£4.4 Million ICO Fine Received By Interserve

The construction company Interserve received a hefty fine of £4.4 million from the ICO due to a security breach. Below is a comment from cybersecurity experts on this large fine and how it will help industry as a whole.

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Johan Dreyer
Johan Dreyer , Field Chief Technologist
InfoSec Expert
October 26, 2022 10:22 am

The £4.4 million fine from Britain’s data watchdog sends a stern warning to organisations that they must take data protection much more seriously or face hefty penalties. We are continuing to see an increase in these cyberattacks which highlight the need for organisations to take data protection seriously. Businesses deal with sensitive stakeholder information and it is vital that organisations adequately protect it and know exactly where it is stored and who can access it.

Our Mimecast State of Ransomware report found that the average ransomware attack payment for successfully targeted organisations is more than £600,000. The financial penalties for these breaches drastically outweigh the cost of investing properly in appropriate security and data management solutions. It is not just the financial penalties that businesses face but the damage to their reputation. Once this happens, brands often lose the trust of consumers and partners, and this can be a struggle to recover.

It is critical for businesses to have effective, multi-layered cybersecurity measures in place to minimise these cyberattacks from happening. With a well-rehearsed cyber resilience response plan in place and frequent cybersecurity awareness training, organisations will be better prepared for these cyberattacks in future.

Last edited 1 month ago by Johan Dreyer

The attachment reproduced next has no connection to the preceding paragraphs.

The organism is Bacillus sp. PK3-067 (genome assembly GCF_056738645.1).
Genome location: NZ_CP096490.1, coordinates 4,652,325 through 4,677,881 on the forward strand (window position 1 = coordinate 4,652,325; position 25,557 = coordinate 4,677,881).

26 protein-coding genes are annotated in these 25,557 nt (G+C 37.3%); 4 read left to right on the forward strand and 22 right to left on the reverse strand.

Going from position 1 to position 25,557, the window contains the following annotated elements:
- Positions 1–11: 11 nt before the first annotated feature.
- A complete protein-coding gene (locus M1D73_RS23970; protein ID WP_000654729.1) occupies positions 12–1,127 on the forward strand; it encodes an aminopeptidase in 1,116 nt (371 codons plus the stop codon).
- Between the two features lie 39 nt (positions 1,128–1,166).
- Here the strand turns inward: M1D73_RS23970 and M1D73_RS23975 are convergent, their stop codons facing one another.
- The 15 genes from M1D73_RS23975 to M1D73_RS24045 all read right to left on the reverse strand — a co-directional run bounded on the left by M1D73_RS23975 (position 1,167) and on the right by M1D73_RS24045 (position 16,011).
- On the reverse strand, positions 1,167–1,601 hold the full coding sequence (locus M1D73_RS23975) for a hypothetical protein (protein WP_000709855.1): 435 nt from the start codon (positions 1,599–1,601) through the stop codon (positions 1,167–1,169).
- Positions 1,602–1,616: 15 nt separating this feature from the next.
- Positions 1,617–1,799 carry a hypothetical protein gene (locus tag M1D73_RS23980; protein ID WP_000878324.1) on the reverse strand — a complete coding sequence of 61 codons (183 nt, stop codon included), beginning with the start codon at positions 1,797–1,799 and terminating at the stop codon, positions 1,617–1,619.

Chris Vaughan
Chris Vaughan , Technical Account Manager
InfoSec Expert
October 26, 2022 10:19 am

The large fine given to Interserve is the latest reminder from the Information Commissioner’s Office (ICO) that they are serious about tackling instances of employee and customer data not being adequately protected. This incident follows a trend that I see when working with organisations to bolster their cybersecurity standards: too many still focus too much on reactive measures rather than preventative ones. 

A narrative has emerged across many IT teams that attacks are becoming too sophisticated to be stopped, and that therefore their efforts should be focused on reacting to security incidents rather than preventing them. However, I would encourage them to focus more on preventative measures which can either minimise the impact of breaches or avoid them altogether. A recent Tanium report found that 90 percent of UK IT Directors agreed that ‘the majority of cyberattacks that we have experienced within our organisation have been in some way avoidable’. They are avoidable because breaches are often caused by simple things such as a work device not being patched or a staff member clicking on a link in a phishing email as we saw in the case of Interserve.

All successful prevention strategies rely on having full visibility of the organisation’s network, particularly the devices connecting to it as some will carry security weaknesses. ‘You can’t protect what you can’t see’ is very true when it comes to IT, and unfortunately, it’s a problem that many organisations face. By adopting a proactive approach including this visibility and staff training, organisations will reduce the number of successful attacks and the associated fines from the authorities.

Last edited 1 month ago by Chris Vaughan
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